Wonderful to play
Didn’t miss active electronics!!
No five-string or left-hand option just yet
Swamp Ash Body
5-Ply Maple Neck
SE 4B 'H' Treble and Bass Pickups
The PRS Kingfisher SE is a modern-style bass that packs an impressive arsenal of tones. Featuring a lightweight ash body, a stable five-ply maple/walnut neck and a set of pickups full of punch and articulation, commanding sound at a reasonable price, the PRS Kingfisher SE is quite the low-end instrument. Dan Veall tells us more.
As we have already taken a thorough look at the PRS SE Kestrel bass, I am pleased that we have also been able to get our hands on the PRS SE Kingfisher bass for a review.
Both models were originally released back in 2014; we have this pair fresh out to investigate further this month.
Having had both models on my lap on the same day, I can tell you that these are very different beasts yet, visually they share a lot in common,.
The same PRS outline greets us with an incredibly well-balanced instrument that happily sat on my knee with no signs of heading towards the floor. Brilliant. Whereas the Kestrel features an Alder body (or I should say wings around a Maple and Walnut ply neck-thru configuration) the Kingfisher goes for a Swamp Ash pair of wings. The lovely natural finish here shows off an eye-catching ash grain.
The neck, like the Kestrel, is also beautifully finished and they share the same ~40mm nut. The two examples we had in did differ in terms of “meat on the bone” as it were, as the Kingfisher definitely had a thicker neck, front to back. I’m not saying by much though and even the smallest of hands wouldn’t struggle. I’d say a sort of D carve, but nothing like the classic “baseball bat” profile that’s for sure. I do know of players that would prefer a thicker neck due to hand positioning or size, so this could be a good bass to try out. Let me review that.. this bass must be tried out!
Like the Kestrel bass, Hipshot hardware is also neatly installed and looks the part, especially the choice of buttons for the tuners, evenly spaced out.
Both Kingsfisher and Kestrel are passive basses. Kestrel leans toward the classic J-Bass flavour and delivers that tone in spades. I’d say that the Kingfisher has a bit more “bark in it’s bite” with a hum-bucker tone providing staunch but not overpowering mids. Expect less sizzle but an overall stronger note definition in the mid range.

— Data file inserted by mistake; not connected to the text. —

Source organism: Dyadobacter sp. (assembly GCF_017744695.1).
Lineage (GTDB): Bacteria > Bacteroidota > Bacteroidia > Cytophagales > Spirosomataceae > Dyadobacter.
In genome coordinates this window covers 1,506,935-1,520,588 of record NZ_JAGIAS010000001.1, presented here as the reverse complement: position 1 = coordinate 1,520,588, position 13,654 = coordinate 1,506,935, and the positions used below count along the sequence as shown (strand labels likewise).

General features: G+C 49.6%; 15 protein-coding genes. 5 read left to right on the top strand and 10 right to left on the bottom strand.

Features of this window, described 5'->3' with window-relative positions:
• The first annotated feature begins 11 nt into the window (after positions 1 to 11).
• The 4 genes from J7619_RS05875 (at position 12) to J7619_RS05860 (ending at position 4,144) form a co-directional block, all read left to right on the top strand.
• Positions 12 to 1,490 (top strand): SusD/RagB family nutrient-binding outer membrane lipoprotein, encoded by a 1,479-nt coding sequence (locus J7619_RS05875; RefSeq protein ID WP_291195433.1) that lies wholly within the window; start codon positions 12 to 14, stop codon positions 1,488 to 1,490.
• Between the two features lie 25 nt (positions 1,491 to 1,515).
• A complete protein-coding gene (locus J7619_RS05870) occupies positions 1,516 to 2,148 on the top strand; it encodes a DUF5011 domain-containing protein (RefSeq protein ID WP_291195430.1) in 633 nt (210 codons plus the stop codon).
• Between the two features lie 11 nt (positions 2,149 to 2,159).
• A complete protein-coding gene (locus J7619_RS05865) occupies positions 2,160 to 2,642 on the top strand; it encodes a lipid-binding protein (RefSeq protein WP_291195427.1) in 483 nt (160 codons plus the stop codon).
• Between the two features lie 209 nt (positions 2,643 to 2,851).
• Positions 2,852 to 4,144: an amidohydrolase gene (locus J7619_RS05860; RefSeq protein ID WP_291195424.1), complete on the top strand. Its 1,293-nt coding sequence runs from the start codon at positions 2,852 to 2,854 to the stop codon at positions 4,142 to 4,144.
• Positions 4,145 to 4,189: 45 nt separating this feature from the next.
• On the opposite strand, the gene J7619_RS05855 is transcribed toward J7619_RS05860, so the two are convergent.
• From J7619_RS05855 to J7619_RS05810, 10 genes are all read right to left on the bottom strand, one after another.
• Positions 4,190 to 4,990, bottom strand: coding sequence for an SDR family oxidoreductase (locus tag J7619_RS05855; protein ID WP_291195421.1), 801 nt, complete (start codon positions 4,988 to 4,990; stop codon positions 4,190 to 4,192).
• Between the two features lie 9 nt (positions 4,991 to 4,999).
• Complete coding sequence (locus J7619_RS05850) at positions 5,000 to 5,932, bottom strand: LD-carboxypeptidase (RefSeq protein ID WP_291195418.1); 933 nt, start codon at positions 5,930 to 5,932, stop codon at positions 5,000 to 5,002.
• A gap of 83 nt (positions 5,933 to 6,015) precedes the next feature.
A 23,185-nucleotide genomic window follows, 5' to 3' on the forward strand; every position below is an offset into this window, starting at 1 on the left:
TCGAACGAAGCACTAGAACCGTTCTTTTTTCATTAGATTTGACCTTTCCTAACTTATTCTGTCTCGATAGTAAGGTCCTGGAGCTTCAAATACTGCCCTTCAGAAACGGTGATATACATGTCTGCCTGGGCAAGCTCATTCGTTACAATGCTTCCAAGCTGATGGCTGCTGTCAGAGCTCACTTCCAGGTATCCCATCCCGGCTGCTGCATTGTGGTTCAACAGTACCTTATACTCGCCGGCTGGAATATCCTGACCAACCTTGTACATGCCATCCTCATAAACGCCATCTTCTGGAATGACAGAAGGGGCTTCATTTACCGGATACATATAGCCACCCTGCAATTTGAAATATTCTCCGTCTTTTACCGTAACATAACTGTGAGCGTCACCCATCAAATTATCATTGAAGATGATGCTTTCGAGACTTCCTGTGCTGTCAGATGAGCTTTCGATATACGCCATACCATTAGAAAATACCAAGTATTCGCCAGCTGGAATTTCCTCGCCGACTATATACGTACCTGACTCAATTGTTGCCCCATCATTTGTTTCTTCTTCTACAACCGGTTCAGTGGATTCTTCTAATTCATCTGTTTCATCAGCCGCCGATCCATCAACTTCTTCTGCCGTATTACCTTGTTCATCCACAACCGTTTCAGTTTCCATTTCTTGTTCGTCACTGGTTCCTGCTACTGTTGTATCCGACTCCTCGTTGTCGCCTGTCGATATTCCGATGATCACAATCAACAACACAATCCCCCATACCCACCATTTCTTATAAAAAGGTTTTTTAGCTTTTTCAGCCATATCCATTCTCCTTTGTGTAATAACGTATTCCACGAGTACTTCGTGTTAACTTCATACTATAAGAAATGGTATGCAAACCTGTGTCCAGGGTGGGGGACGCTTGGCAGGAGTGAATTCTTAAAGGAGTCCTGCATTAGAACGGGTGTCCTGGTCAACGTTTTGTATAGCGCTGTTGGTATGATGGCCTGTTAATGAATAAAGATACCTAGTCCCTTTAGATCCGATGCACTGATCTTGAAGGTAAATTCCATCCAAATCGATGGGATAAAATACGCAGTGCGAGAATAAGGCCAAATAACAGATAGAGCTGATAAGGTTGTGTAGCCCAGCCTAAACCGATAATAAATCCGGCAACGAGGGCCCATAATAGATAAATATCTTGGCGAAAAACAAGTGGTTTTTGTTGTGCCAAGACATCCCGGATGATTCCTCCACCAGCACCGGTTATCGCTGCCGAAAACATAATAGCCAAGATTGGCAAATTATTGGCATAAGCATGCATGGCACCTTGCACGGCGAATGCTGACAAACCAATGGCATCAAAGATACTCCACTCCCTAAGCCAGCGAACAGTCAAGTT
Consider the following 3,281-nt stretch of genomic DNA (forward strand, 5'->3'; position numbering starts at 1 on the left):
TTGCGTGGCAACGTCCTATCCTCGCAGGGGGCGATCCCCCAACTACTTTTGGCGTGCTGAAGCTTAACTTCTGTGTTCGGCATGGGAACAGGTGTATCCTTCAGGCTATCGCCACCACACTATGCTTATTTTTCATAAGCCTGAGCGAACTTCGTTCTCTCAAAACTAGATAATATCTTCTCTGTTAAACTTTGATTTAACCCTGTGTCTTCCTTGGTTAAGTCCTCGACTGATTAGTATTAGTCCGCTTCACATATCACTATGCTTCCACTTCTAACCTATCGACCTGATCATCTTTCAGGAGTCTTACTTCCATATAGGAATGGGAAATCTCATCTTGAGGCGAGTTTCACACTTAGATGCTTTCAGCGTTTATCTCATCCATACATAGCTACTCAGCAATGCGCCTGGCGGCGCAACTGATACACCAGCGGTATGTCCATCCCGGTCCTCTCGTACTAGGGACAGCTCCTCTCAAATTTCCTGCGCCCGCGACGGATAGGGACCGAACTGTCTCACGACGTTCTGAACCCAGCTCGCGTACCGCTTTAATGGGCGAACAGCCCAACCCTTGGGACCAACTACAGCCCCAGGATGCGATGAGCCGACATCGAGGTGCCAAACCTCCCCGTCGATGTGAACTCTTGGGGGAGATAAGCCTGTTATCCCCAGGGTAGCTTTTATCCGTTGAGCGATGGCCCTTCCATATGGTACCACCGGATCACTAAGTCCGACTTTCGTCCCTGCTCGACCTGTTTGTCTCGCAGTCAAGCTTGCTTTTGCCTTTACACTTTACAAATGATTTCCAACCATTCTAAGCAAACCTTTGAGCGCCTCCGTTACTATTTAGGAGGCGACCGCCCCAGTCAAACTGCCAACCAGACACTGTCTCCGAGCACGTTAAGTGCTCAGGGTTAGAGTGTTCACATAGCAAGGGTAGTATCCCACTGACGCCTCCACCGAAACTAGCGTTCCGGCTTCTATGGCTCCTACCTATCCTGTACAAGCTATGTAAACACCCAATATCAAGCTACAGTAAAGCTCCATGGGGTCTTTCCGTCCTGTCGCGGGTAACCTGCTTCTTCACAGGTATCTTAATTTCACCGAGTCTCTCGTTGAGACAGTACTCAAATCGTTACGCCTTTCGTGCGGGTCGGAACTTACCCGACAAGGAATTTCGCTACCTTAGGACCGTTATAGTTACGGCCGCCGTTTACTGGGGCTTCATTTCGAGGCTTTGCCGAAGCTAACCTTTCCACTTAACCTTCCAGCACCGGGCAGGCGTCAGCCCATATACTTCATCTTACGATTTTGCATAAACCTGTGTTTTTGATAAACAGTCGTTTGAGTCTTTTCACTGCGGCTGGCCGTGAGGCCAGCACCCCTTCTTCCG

For me it’s not a PRS unless it has the famous bird inlays - thank you PRS, just what I want to see then!
As I mentioned earlier, the bass is a neck through design and like the Kestrel I am very pleased at the set up of the models we have been provided. The strings are rear-loaded too, so we can enjoy the advantages that each of those construction elements bring.
The whole instrument is resonant - we used a bright and punchy amplifier set up in the studio that made for a suitable pairing especially when bumping the upper bass frequencies on the EQ for some additional warmth.
24 frets for those who enjoy a bit of noodling “north of the border” as they say and the scale length of 34” is familiar and very comfortable when navigating the perfectly installed fretwork.
As I had mentioned in my review, I would love to see a 5 string version of the Kestrel, but I think with these humbuckers, well, we should have a 5 string model here too. I’m sorry to say that at the time of writing, there are no left-hand models available either.
Referring again to both models, the price point of these isn’t entry-level bargain, so you can expect the sort of build quality expected in a higher price bracket. Actually, I will go as far as saying that I was pleasantly pleased at the quality of these two examples. One of my team members simply said, “They’re spotless!”
So, rounding up - a nice pair for any season. Similar in certain aspects but different enough that you could have one of each 🙂 Also available in tortoiseshell colour.